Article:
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TAU Scientists Create hybrid micro-robot for Medical Care

Hybrid Micro-Robot

The Hybrid Micro-Robot Team (from TAU video)

Researchers at Tel Aviv University have developed a hybrid micro-robot, the size of a single biological cell (about 10 microns across), that can be controlled and navigated using two different mechanisms – electric and magnetic. The micro-robot, they say, is able to navigate between different cells in a biological sample, distinguish between different types of cells, identify whether they are healthy or dying, and then transport the desired cell for further study, such as genetic analysis.

March has been a banner month for scientific breakthroughs made in Israel. And Tel Aviv University has been at the forefront as this is its fourth such breakthrough announced so far this month alone. First, in what was described as a rare scientific discovery, Researchers from the Tel Aviv University (TAU) School of Zoology, Wise Faculty of Life Sciences, and of The Steinhardt Museum of Natural History Museum identified an entirely new type of snake called the Micrelapidae. The scientists found that Micrelapidae, small snakes usually with black and yellow rings, diverged from the evolutionary tree of other snakes about 50 million years ago.

Then, a team of researchers from Tel Aviv University and the Israel Institute for Biological Research have developed an mRNA-based vaccine that they say is 100% effective against a type of bacteria that is lethal to humans. And also in March a study conducted by TAU and the Israel Oceanographic and Limnological Research Institute succeeded in dramatically increasing the health and medicinal value of seaweed so that it can be used in the superfood, pharmaceutical, and cosmetic industries of the future.

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As for this new micro-robot, it can also transfect a drug and/or gene into the captured targeted single cell. According to the researchers, the development may help promote research in the important field of ‘single cell analysis’, as well as find use in medical diagnosis, drug transport and screening, surgery, and environmental protection.

The innovative technology was developed by Prof. Gilad Yossifon from the School of Mechanical Engineering and Department of Biomedical Engineering at Tel Aviv University and his team: Post-doctoral researcher Dr. Yue Wu and student Sivan Yakov, in collaboration with Dr. Afu Fu, Post-doctoral researcher, from the Technion, Israel Institute of Technology. The research was published in the journal Advanced Science.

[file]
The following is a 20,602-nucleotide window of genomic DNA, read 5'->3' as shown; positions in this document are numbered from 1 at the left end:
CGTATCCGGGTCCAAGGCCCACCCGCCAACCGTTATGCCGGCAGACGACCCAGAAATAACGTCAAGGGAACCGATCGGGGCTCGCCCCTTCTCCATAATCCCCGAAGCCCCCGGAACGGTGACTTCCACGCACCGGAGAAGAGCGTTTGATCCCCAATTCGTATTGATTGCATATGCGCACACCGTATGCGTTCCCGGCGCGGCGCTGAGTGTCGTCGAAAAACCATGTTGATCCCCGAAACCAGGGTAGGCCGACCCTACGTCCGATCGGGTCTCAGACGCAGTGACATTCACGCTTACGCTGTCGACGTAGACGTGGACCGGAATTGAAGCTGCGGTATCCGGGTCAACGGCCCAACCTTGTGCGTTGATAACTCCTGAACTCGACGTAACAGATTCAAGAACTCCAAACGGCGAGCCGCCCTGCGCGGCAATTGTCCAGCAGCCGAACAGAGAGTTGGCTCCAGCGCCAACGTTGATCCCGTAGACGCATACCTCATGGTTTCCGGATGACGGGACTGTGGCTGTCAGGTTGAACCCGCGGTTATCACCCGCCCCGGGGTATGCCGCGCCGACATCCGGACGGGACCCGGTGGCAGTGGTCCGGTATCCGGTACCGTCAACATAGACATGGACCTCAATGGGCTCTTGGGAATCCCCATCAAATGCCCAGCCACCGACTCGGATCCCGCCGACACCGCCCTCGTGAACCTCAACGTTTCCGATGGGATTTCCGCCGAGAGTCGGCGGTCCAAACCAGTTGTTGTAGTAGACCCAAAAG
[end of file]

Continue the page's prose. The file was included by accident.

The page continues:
Prof. Gilad Yossifon explains that micro-robots (sometimes called micro-motors or active particles) are tiny synthetic particles the size of a biological cell, which can move from place to place and perform various actions (for example: collection of synthetic or biological cargo) autonomously or through external control by an operator. According to Prof. Yossifon, “developing the micro-robot’s ability to move autonomously was inspired by biological micro-swimmers, such as bacteria and sperm cells. This is an innovative area of research that is developing rapidly, with a wide variety of uses in fields such as medicine and the environment, as well as a research tool.”

As a demonstration of the capabilities of the micro-robot the researchers used it to capture single blood and cancer cells and a single bacterium, and showed that it is able to distinguish between cells with different levels of viability, such as a healthy cell, a cell damaged by a drug, or a cell that is dying or dying in a natural ‘suicide’ process (such a distinction may be significant, for example, when developing anti-cancer drugs). After identifying the desired cell, the micro-robot captured it and moved the cell to where it could be further analyzed. Another important innovation is the ability of the micro-robot to identify target cells that are not labeled – the micro-robot identifies the type of cell and its condition (such as degree of health) using a built-in sensing mechanism based on the cell’s unique electrical properties.

The researchers explain that the hybrid propulsion mechanism of the micro-robot is of particular importance in physiological environments, such as found in liquid biopsies



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